September 13, 2016
Composite Repairs Part 1 | What are the effects of installation pressure on composite repairs?

Posted by: Casey Whalen

Composite repairs installed at operating pressure will do two things:

1. Protect the pipe from future external damage (corrosion or mechanical).

2. Reinforce hoop stress in the event of pressure spikes or continued wall loss (internal).

Composite repairs installed below operating pressure will, in addition to the above:

3. Immediately begin reducing the hoop stress experienced by the pipe wall, which could be crucial in lines that see heavy cycling.

To explain this effectively, there are a few key points in composite repair theory that need to be spelled out first. Some are relatively basic, but nonetheless vital in setting the stage. Keep in mind the following formula, solving for “Hoop Stress”:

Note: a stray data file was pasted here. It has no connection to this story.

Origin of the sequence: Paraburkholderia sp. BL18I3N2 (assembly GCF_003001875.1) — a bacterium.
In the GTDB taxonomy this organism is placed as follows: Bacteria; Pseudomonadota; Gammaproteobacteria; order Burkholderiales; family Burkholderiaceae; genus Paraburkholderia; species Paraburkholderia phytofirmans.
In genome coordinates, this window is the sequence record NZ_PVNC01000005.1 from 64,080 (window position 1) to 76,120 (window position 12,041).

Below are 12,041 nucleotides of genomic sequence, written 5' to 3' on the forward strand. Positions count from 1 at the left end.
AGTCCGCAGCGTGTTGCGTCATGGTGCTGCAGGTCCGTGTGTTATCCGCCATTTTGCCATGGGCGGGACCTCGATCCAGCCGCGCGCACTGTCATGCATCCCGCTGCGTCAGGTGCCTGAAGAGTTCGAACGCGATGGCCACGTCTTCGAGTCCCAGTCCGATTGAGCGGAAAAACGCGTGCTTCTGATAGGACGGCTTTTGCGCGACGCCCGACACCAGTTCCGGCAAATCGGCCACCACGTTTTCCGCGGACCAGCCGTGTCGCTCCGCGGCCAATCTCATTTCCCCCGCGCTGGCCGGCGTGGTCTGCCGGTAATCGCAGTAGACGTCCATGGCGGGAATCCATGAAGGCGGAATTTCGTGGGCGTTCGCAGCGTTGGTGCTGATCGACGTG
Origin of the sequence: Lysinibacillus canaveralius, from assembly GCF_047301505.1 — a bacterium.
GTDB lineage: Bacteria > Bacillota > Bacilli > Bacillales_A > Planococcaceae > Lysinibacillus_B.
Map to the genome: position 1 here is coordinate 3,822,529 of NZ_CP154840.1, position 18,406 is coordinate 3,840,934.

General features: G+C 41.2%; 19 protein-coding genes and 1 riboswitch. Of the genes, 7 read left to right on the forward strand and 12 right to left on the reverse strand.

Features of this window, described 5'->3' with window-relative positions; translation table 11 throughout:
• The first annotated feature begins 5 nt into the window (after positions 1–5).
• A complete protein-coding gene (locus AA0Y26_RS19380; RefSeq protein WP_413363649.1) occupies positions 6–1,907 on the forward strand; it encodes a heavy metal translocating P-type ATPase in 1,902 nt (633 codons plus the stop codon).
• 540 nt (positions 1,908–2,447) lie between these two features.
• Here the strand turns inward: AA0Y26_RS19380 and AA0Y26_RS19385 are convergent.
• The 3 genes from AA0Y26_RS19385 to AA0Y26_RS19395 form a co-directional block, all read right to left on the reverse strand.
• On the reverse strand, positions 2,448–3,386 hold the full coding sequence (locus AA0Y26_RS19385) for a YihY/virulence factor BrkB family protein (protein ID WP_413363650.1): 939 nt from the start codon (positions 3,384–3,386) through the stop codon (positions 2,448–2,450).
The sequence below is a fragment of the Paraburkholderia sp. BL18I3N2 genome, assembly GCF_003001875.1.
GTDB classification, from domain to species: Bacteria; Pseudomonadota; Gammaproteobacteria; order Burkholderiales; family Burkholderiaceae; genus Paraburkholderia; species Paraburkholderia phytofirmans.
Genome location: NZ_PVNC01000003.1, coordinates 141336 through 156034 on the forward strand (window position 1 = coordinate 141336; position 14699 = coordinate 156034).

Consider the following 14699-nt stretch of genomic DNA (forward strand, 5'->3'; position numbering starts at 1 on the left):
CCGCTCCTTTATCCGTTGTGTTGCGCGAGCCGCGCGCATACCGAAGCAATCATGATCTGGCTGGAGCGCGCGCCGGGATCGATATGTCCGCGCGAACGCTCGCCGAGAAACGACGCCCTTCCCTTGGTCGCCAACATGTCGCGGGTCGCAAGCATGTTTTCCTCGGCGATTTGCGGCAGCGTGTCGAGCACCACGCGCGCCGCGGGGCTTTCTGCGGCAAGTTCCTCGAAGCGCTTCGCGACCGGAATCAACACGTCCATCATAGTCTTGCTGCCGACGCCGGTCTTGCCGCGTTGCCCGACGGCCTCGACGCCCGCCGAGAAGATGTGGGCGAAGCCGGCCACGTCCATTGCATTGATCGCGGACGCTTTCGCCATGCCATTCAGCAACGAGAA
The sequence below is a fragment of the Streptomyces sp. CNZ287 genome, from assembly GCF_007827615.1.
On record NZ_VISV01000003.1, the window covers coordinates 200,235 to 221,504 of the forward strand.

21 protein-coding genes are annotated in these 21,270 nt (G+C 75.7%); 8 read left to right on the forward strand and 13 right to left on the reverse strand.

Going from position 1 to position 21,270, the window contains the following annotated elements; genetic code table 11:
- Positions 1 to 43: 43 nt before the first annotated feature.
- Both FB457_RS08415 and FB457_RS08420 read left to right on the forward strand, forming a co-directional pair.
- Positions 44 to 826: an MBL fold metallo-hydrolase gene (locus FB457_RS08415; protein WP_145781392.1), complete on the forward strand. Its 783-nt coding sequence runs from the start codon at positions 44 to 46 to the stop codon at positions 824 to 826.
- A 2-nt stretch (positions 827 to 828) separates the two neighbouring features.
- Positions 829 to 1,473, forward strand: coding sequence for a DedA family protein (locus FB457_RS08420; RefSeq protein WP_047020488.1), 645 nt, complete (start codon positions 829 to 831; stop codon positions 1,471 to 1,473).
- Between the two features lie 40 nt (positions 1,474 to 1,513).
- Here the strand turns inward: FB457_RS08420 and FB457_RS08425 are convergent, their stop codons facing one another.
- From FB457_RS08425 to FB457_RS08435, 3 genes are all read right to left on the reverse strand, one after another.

Where ‘P’ is the internal pressure, ‘D’ is the pipe diameter and ‘t’ is the pipe wall thickness.

KEY POINT #1: Pressure in a pipe is converted into hoop stress, which is distributed throughout the thickness of the pipe.

KEY POINT #2: As the thickness of the pipe wall decreases due to external defects, the hoop stress in the remaining thickness increases.

KEY POINT #3: A composite repair works (for hoop stress problems) by alleviating the hoop stress seen in the pipe wall. It does this by absorbing hoop stress within the composite fibers.

Follow our latest blog series as we address how hoop stress can be absorbed and how composite repairs can alleviate issues. Contact our engineering team for more information.

Category: Pipe Wrap


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